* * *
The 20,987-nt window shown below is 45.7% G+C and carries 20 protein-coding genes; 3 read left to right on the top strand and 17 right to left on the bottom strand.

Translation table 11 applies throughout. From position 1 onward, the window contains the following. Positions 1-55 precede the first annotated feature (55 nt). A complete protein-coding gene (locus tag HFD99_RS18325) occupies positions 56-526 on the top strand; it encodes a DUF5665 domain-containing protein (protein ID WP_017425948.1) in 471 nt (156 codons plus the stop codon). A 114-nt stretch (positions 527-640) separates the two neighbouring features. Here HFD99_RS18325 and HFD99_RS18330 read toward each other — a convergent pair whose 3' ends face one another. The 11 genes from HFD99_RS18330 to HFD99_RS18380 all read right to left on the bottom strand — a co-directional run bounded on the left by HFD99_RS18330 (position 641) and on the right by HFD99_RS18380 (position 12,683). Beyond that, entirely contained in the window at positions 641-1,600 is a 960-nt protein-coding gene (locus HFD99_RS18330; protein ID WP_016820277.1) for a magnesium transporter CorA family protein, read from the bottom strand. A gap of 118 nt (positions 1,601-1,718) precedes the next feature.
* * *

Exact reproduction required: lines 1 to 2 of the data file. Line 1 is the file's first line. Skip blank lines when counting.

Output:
The 20,987-nt window shown below is 45.7% G+C and carries 20 protein-coding genes; 3 read left to right on the top strand and 17 right to left on the bottom strand.

Translation table 11 applies throughout. From position 1 onward, the window contains the following. Positions 1-55 precede the first annotated feature (55 nt). A complete protein-coding gene (locus tag HFD99_RS18325) occupies positions 56-526 on the top strand; it encodes a DUF5665 domain-containing protein (protein ID WP_017425948.1) in 471 nt (156 codons plus the stop codon). A 114-nt stretch (positions 527-640) separates the two neighbouring features. Here HFD99_RS18325 and HFD99_RS18330 read toward each other — a convergent pair whose 3' ends face one another. The 11 genes from HFD99_RS18330 to HFD99_RS18380 all read right to left on the bottom strand — a co-directional run bounded on the left by HFD99_RS18330 (position 641) and on the right by HFD99_RS18380 (position 12,683). Beyond that, entirely contained in the window at positions 641-1,600 is a 960-nt protein-coding gene (locus HFD99_RS18330; protein ID WP_016820277.1) for a magnesium transporter CorA family protein, read from the bottom strand. A gap of 118 nt (positions 1,601-1,718) precedes the next feature.